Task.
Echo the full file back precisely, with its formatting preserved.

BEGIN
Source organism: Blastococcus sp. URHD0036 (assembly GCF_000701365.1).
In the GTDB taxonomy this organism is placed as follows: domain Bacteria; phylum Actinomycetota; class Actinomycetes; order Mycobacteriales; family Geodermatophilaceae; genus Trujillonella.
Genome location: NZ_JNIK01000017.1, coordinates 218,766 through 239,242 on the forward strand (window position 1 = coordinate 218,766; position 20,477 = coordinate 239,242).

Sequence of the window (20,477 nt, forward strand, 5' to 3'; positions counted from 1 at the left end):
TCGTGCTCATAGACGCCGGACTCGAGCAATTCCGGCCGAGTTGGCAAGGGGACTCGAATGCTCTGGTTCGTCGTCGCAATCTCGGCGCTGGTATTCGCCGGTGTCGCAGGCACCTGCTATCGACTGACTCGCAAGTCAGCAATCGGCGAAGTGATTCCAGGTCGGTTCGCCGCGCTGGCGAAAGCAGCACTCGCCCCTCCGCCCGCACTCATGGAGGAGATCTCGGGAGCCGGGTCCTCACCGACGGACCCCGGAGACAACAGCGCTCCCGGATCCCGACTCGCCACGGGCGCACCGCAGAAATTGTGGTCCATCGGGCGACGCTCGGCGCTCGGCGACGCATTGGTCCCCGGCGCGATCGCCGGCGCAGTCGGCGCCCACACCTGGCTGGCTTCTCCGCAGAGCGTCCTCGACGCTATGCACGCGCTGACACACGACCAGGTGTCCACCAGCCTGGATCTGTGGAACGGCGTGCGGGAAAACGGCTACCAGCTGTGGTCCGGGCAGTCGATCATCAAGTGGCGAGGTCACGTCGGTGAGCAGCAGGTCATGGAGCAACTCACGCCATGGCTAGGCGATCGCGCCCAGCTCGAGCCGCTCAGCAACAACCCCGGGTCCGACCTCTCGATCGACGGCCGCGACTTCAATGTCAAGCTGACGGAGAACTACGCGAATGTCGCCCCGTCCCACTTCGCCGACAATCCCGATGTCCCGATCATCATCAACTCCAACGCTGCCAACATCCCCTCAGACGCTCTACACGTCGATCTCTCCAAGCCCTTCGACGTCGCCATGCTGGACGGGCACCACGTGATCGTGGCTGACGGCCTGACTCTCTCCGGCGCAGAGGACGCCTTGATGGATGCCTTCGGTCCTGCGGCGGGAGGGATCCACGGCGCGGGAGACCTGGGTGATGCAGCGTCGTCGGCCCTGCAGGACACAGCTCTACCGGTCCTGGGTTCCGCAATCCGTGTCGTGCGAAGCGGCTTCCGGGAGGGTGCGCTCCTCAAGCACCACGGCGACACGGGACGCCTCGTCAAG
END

Source organism: Blastococcus sp. URHD0036 (assembly GCF_000701365.1).
In the GTDB taxonomy this organism is placed as follows: domain Bacteria; phylum Actinomycetota; class Actinomycetes; order Mycobacteriales; family Geodermatophilaceae; genus Trujillonella.
Genome location: NZ_JNIK01000017.1, coordinates 218,766 through 239,242 on the forward strand (window position 1 = coordinate 218,766; position 20,477 = coordinate 239,242).

Sequence of the window (20,477 nt, forward strand, 5' to 3'; positions counted from 1 at the left end):
TCGTGCTCATAGACGCCGGACTCGAGCAATTCCGGCCGAGTTGGCAAGGGGACTCGAATGCTCTGGTTCGTCGTCGCAATCTCGGCGCTGGTATTCGCCGGTGTCGCAGGCACCTGCTATCGACTGACTCGCAAGTCAGCAATCGGCGAAGTGATTCCAGGTCGGTTCGCCGCGCTGGCGAAAGCAGCACTCGCCCCTCCGCCCGCACTCATGGAGGAGATCTCGGGAGCCGGGTCCTCACCGACGGACCCCGGAGACAACAGCGCTCCCGGATCCCGACTCGCCACGGGCGCACCGCAGAAATTGTGGTCCATCGGGCGACGCTCGGCGCTCGGCGACGCATTGGTCCCCGGCGCGATCGCCGGCGCAGTCGGCGCCCACACCTGGCTGGCTTCTCCGCAGAGCGTCCTCGACGCTATGCACGCGCTGACACACGACCAGGTGTCCACCAGCCTGGATCTGTGGAACGGCGTGCGGGAAAACGGCTACCAGCTGTGGTCCGGGCAGTCGATCATCAAGTGGCGAGGTCACGTCGGTGAGCAGCAGGTCATGGAGCAACTCACGCCATGGCTAGGCGATCGCGCCCAGCTCGAGCCGCTCAGCAACAACCCCGGGTCCGACCTCTCGATCGACGGCCGCGACTTCAATGTCAAGCTGACGGAGAACTACGCGAATGTCGCCCCGTCCCACTTCGCCGACAATCCCGATGTCCCGATCATCATCAACTCCAACGCTGCCAACATCCCCTCAGACGCTCTACACGTCGATCTCTCCAAGCCCTTCGACGTCGCCATGCTGGACGGGCACCACGTGATCGTGGCTGACGGCCTGACTCTCTCCGGCGCAGAGGACGCCTTGATGGATGCCTTCGGTCCTGCGGCGGGAGGGATCCACGGCGCGGGAGACCTGGGTGATGCAGCGTCGTCGGCCCTGCAGGACACAGCTCTACCGGTCCTGGGTTCCGCAATCCGTGTCGTGCGAAGCGGCTTCCGGGAGGGTGCGCTCCTCAAGCACCACGGCGACACGGGACGCCTCGTCAAG